Police Department Teams With UMSL to Fight Crime
Earlier today the St. Louis Board of Police Commissioners voted to approve a partnership between the St. Louis Metropolitan Police Department, the Office of the Mayor and the University of Missouri--St. Louis. The partnership is a result of a recent report calling for the city to increase its information infrastructure as a means of fighting crime.
University of Missouri--St. Louis UMSL criminology professor Richard Rosenfeld will soon become a regular presence at police headquarters.
Beginning next month, one UMSL criminologist and one graduate student will assume new work spaces inside police headquarters, where they will use their academic backgrounds to assess new crime-reduction initiatives the police will be launching in the months ahead.
One initiative, for example, uses a systematic hot-spot approach, whereby patrol cars will travel back and forth between areas given a high-crime designation. Officers will spend no more than fifteen minutes at those high-crime sites, and no more than eight minutes away from them, at any given time, which is a method that's seen results in Sacramento, California, according to Police Chief Daniel Isom. The UMSL team will then help the department evaluate whether that practice generates good results here as well.
"UMSL gives us added experience," Isom tells Daily RFT. "We have a planning and research unit, but oftentimes we're not able to do the rigorous research that UMSL specializes in."
A second initiative that will be rolled out in the future, says Isom, will take the form of notification meetings between police and unruly groups of residents in targeted neighborhoods. Rather than arresting them all, says the chief, patrol officers will invite the trouble-makers into a meeting room for what Isom calls "a summit," during which police officers will caution the group that they're being watched closely.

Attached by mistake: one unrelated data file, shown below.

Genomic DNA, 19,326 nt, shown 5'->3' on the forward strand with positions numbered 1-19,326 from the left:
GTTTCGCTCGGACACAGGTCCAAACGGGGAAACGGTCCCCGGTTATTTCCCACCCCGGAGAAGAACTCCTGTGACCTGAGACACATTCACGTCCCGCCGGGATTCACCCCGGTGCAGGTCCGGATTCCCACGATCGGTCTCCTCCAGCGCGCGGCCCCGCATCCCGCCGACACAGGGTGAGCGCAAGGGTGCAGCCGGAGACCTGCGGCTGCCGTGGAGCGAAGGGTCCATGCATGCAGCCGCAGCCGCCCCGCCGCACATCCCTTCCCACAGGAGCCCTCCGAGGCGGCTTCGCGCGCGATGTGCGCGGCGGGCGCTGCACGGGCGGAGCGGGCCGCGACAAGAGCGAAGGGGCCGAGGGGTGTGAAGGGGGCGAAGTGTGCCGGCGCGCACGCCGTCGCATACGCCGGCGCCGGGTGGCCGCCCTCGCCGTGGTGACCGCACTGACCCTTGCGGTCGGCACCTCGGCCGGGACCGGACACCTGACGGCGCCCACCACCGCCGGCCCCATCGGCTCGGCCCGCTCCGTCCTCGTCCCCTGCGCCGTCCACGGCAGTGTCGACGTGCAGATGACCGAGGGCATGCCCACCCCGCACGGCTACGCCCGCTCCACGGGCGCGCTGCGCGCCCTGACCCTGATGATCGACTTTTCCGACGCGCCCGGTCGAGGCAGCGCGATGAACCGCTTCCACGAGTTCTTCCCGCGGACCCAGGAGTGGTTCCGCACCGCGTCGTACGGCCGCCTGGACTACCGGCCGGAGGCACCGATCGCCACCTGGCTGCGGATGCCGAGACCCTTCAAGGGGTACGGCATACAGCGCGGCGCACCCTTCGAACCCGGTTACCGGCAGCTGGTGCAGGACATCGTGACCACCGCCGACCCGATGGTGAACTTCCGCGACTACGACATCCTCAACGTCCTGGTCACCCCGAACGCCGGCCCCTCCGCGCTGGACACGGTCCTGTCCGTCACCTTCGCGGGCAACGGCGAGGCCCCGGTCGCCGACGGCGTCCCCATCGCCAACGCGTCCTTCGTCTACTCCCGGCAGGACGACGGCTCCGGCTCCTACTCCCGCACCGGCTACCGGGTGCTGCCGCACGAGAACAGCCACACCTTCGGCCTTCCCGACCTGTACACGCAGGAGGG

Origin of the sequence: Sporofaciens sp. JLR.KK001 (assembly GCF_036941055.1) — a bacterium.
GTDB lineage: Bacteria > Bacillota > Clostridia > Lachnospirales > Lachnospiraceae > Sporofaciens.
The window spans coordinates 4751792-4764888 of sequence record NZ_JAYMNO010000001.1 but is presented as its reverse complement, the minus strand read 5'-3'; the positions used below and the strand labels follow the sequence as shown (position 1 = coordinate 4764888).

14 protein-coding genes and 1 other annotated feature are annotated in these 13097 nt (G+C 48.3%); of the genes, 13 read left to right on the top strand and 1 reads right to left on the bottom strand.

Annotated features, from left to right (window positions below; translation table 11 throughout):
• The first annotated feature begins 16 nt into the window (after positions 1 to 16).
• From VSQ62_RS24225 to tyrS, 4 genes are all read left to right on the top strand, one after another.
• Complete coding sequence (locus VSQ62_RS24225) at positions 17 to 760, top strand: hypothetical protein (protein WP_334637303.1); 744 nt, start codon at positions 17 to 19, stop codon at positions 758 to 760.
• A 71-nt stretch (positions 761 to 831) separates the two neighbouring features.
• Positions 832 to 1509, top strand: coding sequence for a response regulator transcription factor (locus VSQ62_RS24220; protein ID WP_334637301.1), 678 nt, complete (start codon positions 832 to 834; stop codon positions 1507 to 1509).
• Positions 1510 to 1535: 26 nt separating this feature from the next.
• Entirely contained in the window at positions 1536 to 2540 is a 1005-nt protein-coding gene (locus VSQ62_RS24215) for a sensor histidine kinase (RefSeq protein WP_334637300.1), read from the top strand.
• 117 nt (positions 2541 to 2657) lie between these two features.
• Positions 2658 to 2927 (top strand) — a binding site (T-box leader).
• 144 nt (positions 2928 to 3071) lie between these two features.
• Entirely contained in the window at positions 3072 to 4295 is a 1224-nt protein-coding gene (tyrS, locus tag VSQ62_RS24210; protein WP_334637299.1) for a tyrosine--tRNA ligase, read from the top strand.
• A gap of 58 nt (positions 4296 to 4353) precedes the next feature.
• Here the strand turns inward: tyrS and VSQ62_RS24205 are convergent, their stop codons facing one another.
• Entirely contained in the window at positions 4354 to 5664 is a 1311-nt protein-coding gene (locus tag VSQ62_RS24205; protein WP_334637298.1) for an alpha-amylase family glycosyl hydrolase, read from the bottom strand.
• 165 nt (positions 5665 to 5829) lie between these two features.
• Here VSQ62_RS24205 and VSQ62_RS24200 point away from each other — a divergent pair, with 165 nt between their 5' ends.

The UMSL project is called the St. Louis Public Safety Partnership. In addition to increasing information capacity, it's intended to help reduce recidivism rates, rely more on academic literature, organize the inchoate trappings within the criminal justice system and communicate better with outside city agencies. The mission of the project is based on the many recommendations written in a 60-page report by specialists at IBM back in June. Earlier in the year, St. Louis was one of 100 international cities to win a "IBM Smarter City Challenge Grant," which resulted in a three-week visit by IBM evaluators dead-set on finding holes in the city's police department and developing ways to plug them.
As of now, the UMSL partnership is not costing the city any money, though that could change down the road.
During this morning's meeting, Mayor Slay praised the initiative and re-emphasized that the police department was the No. 1 budgetary priority for the city -- about $250 million a year goes to public safety, he said, suggesting that the heavy financing helped the city reduce crime by 40 percent over the last five years.
"That's a significant drop, but we can do better," said the mayor.
UMSL, which has one of the top five criminology departments in the country, has worked before with the St. Louis police department, consulting with them about officer-involved shootings and racial profiling.
Also on hand during this morning's meeting were UMSL Chancellor Thomas George and Professor Richard Rosenfeld. During his remarks, Rosenfeld turned to Isom and, noting that the chief was an UMSL alumnus, told the audience: "He's Dr. Isom to us."